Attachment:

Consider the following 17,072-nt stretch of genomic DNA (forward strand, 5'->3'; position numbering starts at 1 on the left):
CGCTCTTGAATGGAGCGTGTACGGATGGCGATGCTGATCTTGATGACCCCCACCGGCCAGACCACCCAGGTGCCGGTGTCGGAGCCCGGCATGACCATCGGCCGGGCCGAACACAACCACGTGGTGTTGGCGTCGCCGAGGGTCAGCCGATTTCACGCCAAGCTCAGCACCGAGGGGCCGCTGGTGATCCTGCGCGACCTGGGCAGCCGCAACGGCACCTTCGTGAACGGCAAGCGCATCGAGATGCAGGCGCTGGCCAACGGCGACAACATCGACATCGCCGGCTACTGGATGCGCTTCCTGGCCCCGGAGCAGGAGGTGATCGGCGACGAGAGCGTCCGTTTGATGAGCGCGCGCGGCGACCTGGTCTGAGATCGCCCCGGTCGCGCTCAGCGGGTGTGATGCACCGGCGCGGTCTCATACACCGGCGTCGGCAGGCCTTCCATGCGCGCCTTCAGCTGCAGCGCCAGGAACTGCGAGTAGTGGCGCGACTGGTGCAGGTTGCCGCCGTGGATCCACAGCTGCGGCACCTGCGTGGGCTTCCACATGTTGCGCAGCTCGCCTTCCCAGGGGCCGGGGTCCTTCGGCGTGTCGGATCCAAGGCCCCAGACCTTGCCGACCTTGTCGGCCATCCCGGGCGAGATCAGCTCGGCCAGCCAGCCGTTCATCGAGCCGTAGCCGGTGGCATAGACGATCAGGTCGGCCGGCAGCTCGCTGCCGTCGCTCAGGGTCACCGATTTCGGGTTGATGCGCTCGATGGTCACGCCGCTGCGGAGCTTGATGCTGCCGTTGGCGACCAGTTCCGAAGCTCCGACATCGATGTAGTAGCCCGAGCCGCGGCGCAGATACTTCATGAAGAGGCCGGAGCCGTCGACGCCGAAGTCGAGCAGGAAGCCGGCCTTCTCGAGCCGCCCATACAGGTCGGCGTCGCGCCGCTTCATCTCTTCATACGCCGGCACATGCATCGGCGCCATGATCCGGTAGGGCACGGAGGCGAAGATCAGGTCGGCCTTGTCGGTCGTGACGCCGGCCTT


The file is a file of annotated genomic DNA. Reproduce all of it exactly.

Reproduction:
Consider the following 17,072-nt stretch of genomic DNA (forward strand, 5'->3'; position numbering starts at 1 on the left):
CGCTCTTGAATGGAGCGTGTACGGATGGCGATGCTGATCTTGATGACCCCCACCGGCCAGACCACCCAGGTGCCGGTGTCGGAGCCCGGCATGACCATCGGCCGGGCCGAACACAACCACGTGGTGTTGGCGTCGCCGAGGGTCAGCCGATTTCACGCCAAGCTCAGCACCGAGGGGCCGCTGGTGATCCTGCGCGACCTGGGCAGCCGCAACGGCACCTTCGTGAACGGCAAGCGCATCGAGATGCAGGCGCTGGCCAACGGCGACAACATCGACATCGCCGGCTACTGGATGCGCTTCCTGGCCCCGGAGCAGGAGGTGATCGGCGACGAGAGCGTCCGTTTGATGAGCGCGCGCGGCGACCTGGTCTGAGATCGCCCCGGTCGCGCTCAGCGGGTGTGATGCACCGGCGCGGTCTCATACACCGGCGTCGGCAGGCCTTCCATGCGCGCCTTCAGCTGCAGCGCCAGGAACTGCGAGTAGTGGCGCGACTGGTGCAGGTTGCCGCCGTGGATCCACAGCTGCGGCACCTGCGTGGGCTTCCACATGTTGCGCAGCTCGCCTTCCCAGGGGCCGGGGTCCTTCGGCGTGTCGGATCCAAGGCCCCAGACCTTGCCGACCTTGTCGGCCATCCCGGGCGAGATCAGCTCGGCCAGCCAGCCGTTCATCGAGCCGTAGCCGGTGGCATAGACGATCAGGTCGGCCGGCAGCTCGCTGCCGTCGCTCAGGGTCACCGATTTCGGGTTGATGCGCTCGATGGTCACGCCGCTGCGGAGCTTGATGCTGCCGTTGGCGACCAGTTCCGAAGCTCCGACATCGATGTAGTAGCCCGAGCCGCGGCGCAGATACTTCATGAAGAGGCCGGAGCCGTCGACGCCGAAGTCGAGCAGGAAGCCGGCCTTCTCGAGCCGCCCATACAGGTCGGCGTCGCGCCGCTTCATCTCTTCATACGCCGGCACATGCATCGGCGCCATGATCCGGTAGGGCACGGAGGCGAAGATCAGGTCGGCCTTGTCGGTCGTGACGCCGGCCTT